• Durable: When you’re mailing or distributing your materials, they can often get scuffed or scratched in transition. UV coating keeps your materials looking fresh off of the press for much longer, allowing you to design mailing pieces, business cards, and brochures with a durable, abrasion-resistant design.
  • Environmentally-Friendly: Many coatings use harmful solvents, but the compound used in UV coatings are free of solvents and don’t emit volatile organic compounds during the curing process.
  • Affordable: The process of applying UV coating is very affordable, particularly when you consider the return on your investment. High-quality printed materials can inspire confidence in your brand and impress your customers and clients.

When is UV coating not a good option?

There are some instances in which UV coating is not your best option for your printed materials. These occasions include:

  • When you’re using lightweight paper (under 100#): UV coating may crack or curl if used on lightweight paper. Heavier stock is recommended for this coating process, such as paper stock used for business cards, booklets, flyers, and catalog covers.
  • If the material needs to be written on: Writing with ink on coated paper can take a long time to dry and result in unflattering smudges, so it’s best to opt for uncoated paper if it needs to be written on. For materials like business cards that may be used for visual and functional purposes, you can coat one side and leave the other uncoated for writing.
  • If you’re using metallic inks or foil stamping: Unless your metallic ink is sealed, its naturally flaky surface can cause the UV coating to peel and flake. Additionally, the UV coating on your materials may not allow for a foil stamp, so discuss this possibility with your printer before deciding on coating or stamping.

UV coating is a great option for marketers, advertisers, and small business owners alike. By using this coating on your printed materials, you can create eye-catching materials that promote your brand and attract customers—without breaking your print budget.

Make Your Mark with Print

Why printed marketing materials are here to stay

Huge chunks of marketing and advertising budgets are often spent on web design and online advertising, so it’s easy to overlook printed materials or to disregard them as unnecessary. But marketing collateral—a catch-all term for all of the media that sells a product or service—still goes well beyond the digital realm. Even the most modern business relies on the distribution of printed marketing materials as important tools for their sales force. They count on it for rich and robust direct mail campaigns, to distribute at industry events and tradeshows, and to accompany their product distribution.

Why it’s necessary

2015-08-20 10.08.34 (1)Marketing collateral is what sets your business apart from competitors. It defines and strengthens your brand, telling the story of who you are, why you matter, and why your target audience should buy from you. On a more practical note, it builds awareness of your business and leads to increased sales.

The most effective collateral leverages both digital and print resources, carefully blending them to accentuate the most powerful and unique attributes of your business. Digital provides accessibility and convenience, while print demonstrates your commitment to longevity.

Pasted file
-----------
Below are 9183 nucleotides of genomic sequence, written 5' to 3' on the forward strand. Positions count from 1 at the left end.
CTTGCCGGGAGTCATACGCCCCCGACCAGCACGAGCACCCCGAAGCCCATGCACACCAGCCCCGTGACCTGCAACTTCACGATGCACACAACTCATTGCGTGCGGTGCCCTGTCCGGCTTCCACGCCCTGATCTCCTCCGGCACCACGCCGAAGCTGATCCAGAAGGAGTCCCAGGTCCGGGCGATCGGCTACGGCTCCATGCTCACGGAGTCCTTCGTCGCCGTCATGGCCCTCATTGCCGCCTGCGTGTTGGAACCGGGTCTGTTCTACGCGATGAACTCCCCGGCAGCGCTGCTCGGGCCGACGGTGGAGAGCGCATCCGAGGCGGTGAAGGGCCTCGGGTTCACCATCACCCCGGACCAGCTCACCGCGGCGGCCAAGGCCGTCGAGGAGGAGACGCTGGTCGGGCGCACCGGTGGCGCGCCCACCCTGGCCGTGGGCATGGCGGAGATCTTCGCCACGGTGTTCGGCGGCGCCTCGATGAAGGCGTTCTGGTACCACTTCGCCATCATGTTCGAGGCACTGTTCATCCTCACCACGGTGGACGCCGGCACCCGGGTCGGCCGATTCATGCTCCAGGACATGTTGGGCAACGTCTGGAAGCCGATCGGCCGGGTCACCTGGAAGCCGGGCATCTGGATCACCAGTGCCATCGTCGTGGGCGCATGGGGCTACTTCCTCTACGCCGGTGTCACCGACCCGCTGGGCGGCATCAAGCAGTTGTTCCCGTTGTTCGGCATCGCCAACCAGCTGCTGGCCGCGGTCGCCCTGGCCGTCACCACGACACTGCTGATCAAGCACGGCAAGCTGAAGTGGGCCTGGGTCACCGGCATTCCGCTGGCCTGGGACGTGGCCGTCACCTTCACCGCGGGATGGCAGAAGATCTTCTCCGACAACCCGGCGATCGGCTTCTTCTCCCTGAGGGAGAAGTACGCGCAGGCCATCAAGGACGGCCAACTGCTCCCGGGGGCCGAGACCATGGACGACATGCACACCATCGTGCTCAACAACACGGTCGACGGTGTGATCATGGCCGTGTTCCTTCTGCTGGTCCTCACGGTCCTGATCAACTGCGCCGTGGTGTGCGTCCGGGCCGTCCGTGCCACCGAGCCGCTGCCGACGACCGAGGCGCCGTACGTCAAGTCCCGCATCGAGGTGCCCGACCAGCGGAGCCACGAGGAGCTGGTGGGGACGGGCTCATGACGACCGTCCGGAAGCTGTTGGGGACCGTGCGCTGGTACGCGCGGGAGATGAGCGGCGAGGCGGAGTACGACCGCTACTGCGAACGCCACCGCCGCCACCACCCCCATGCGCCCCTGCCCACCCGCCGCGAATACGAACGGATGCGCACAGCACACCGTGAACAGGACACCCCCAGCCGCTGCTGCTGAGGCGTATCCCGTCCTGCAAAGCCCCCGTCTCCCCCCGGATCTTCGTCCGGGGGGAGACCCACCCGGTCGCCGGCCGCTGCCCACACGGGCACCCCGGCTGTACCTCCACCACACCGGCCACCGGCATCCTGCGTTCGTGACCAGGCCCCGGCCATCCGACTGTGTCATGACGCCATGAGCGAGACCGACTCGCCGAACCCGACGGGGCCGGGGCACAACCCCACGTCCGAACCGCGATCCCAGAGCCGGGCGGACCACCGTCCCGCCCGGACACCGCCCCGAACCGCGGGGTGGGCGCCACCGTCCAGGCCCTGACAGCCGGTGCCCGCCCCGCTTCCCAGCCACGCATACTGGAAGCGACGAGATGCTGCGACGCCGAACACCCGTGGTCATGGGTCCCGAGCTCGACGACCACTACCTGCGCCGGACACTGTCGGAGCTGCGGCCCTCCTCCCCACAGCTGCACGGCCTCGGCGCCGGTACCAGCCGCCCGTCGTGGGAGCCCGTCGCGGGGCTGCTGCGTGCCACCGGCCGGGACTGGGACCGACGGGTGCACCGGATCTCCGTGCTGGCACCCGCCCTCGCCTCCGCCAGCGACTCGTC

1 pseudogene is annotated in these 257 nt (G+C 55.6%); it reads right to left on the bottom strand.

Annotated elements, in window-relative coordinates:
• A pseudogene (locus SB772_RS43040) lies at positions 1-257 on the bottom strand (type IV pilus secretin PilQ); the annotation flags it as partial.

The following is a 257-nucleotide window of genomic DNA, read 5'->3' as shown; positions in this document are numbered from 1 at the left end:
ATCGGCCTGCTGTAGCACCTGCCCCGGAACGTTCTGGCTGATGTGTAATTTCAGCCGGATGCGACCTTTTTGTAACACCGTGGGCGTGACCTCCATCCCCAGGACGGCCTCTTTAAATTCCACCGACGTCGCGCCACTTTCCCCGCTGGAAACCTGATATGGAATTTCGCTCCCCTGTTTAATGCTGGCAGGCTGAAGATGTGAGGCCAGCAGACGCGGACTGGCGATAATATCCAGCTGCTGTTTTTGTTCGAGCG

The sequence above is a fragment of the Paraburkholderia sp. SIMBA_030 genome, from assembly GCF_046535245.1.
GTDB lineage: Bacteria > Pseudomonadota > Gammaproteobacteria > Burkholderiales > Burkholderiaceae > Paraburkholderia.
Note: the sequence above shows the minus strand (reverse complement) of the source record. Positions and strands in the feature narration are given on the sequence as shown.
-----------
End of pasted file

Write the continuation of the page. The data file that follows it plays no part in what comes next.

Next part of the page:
Back to basics

The exchange of business cards dates back over a century, and remains a respected interaction among networkers today. A strong card design catches the recipient’s attention, making a memorable impression while clearly conveying your style, value, and brand identity.

Version 2Sell sheets and flyers provide information on products or services in an easy-to-read, unassuming format. These pieces effectively convey details that might otherwise be overlooked or forgotten, leaving behind a hard copy for future reference.

Another great tool is the brochure, which can be distributed in print and online format. You can highlight your main offerings while also delving a little more into who you are.

What your business needs

Marketing collateral is essential for business growth in all its forms, but it’s difficult for someone outside your business to tell you exactly what will best suit your needs. For maximum results, consider meeting with a printing company who offers graphic design and copywriting services. You’ll want to carefully consider your audience when choosing and designing the collateral to highlight your products or services. Most importantly, make sure everything is consistent: colors, logos, fonts, and styles should complement one another and resonate the same message across all advertising platforms.

Going the extra page

Beyond the basic pieces—business cards, sell sheets, and brochures—lies a world of enhancements for your marketing collateral. Coil books and smaller booklets go a step beyond the brochure with more facts and figures available for later perusing; this is a clean, sleek way to present industry colleagues or potential customers with a tangible reference.

Version 4Mailed newsletters and postcards help forge a connection with your clientele, and are viewed as more legitimate than a simple email version.